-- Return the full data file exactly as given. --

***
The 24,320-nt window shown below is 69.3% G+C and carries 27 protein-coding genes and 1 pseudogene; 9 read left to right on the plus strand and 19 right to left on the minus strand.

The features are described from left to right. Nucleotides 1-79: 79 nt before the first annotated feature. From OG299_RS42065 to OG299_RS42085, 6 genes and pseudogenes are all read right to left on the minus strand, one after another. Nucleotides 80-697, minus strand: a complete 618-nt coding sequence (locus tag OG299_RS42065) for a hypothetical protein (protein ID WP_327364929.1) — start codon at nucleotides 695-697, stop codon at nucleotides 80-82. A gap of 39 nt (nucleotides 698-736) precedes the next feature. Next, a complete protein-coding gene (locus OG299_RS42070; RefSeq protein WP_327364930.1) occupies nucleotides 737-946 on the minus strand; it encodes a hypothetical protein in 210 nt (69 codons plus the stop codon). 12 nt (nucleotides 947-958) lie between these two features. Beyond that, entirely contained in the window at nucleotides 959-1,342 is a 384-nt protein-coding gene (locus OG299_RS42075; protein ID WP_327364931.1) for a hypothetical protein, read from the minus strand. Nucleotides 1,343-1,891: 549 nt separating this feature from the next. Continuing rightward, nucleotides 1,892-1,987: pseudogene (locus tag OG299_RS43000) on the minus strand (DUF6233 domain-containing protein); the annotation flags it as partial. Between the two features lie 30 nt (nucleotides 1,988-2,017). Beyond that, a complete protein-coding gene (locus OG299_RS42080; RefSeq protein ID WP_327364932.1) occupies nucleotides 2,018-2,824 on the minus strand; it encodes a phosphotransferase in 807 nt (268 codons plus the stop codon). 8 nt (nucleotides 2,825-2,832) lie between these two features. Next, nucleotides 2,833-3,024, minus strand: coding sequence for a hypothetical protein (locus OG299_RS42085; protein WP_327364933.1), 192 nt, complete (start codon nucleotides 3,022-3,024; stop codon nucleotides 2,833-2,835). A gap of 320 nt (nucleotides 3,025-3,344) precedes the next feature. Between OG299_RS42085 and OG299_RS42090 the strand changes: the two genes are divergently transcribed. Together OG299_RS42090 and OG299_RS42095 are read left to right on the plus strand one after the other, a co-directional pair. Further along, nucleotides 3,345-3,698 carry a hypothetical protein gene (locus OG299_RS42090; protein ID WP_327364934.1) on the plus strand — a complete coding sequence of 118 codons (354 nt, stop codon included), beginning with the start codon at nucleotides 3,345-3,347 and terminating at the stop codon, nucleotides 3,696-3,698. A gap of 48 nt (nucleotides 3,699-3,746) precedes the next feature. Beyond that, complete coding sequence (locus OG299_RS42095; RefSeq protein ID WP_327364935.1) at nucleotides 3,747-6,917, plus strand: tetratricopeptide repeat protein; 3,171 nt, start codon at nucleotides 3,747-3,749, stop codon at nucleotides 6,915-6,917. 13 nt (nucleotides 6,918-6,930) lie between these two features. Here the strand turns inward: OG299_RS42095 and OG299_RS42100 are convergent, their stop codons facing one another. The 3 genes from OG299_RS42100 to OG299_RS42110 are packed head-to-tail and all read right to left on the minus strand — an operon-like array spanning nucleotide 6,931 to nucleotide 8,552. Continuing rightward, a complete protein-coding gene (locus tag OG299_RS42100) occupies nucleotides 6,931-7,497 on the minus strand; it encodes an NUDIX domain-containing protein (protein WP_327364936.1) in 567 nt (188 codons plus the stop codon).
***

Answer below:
The 24,320-nt window shown below is 69.3% G+C and carries 27 protein-coding genes and 1 pseudogene; 9 read left to right on the plus strand and 19 right to left on the minus strand.

The features are described from left to right. Nucleotides 1-79: 79 nt before the first annotated feature. From OG299_RS42065 to OG299_RS42085, 6 genes and pseudogenes are all read right to left on the minus strand, one after another. Nucleotides 80-697, minus strand: a complete 618-nt coding sequence (locus tag OG299_RS42065) for a hypothetical protein (protein ID WP_327364929.1) — start codon at nucleotides 695-697, stop codon at nucleotides 80-82. A gap of 39 nt (nucleotides 698-736) precedes the next feature. Next, a complete protein-coding gene (locus OG299_RS42070; RefSeq protein WP_327364930.1) occupies nucleotides 737-946 on the minus strand; it encodes a hypothetical protein in 210 nt (69 codons plus the stop codon). 12 nt (nucleotides 947-958) lie between these two features. Beyond that, entirely contained in the window at nucleotides 959-1,342 is a 384-nt protein-coding gene (locus OG299_RS42075; protein ID WP_327364931.1) for a hypothetical protein, read from the minus strand. Nucleotides 1,343-1,891: 549 nt separating this feature from the next. Continuing rightward, nucleotides 1,892-1,987: pseudogene (locus tag OG299_RS43000) on the minus strand (DUF6233 domain-containing protein); the annotation flags it as partial. Between the two features lie 30 nt (nucleotides 1,988-2,017). Beyond that, a complete protein-coding gene (locus OG299_RS42080; RefSeq protein ID WP_327364932.1) occupies nucleotides 2,018-2,824 on the minus strand; it encodes a phosphotransferase in 807 nt (268 codons plus the stop codon). 8 nt (nucleotides 2,825-2,832) lie between these two features. Next, nucleotides 2,833-3,024, minus strand: coding sequence for a hypothetical protein (locus OG299_RS42085; protein WP_327364933.1), 192 nt, complete (start codon nucleotides 3,022-3,024; stop codon nucleotides 2,833-2,835). A gap of 320 nt (nucleotides 3,025-3,344) precedes the next feature. Between OG299_RS42085 and OG299_RS42090 the strand changes: the two genes are divergently transcribed. Together OG299_RS42090 and OG299_RS42095 are read left to right on the plus strand one after the other, a co-directional pair. Further along, nucleotides 3,345-3,698 carry a hypothetical protein gene (locus OG299_RS42090; protein ID WP_327364934.1) on the plus strand — a complete coding sequence of 118 codons (354 nt, stop codon included), beginning with the start codon at nucleotides 3,345-3,347 and terminating at the stop codon, nucleotides 3,696-3,698. A gap of 48 nt (nucleotides 3,699-3,746) precedes the next feature. Beyond that, complete coding sequence (locus OG299_RS42095; RefSeq protein ID WP_327364935.1) at nucleotides 3,747-6,917, plus strand: tetratricopeptide repeat protein; 3,171 nt, start codon at nucleotides 3,747-3,749, stop codon at nucleotides 6,915-6,917. 13 nt (nucleotides 6,918-6,930) lie between these two features. Here the strand turns inward: OG299_RS42095 and OG299_RS42100 are convergent, their stop codons facing one another. The 3 genes from OG299_RS42100 to OG299_RS42110 are packed head-to-tail and all read right to left on the minus strand — an operon-like array spanning nucleotide 6,931 to nucleotide 8,552. Continuing rightward, a complete protein-coding gene (locus tag OG299_RS42100) occupies nucleotides 6,931-7,497 on the minus strand; it encodes an NUDIX domain-containing protein (protein WP_327364936.1) in 567 nt (188 codons plus the stop codon).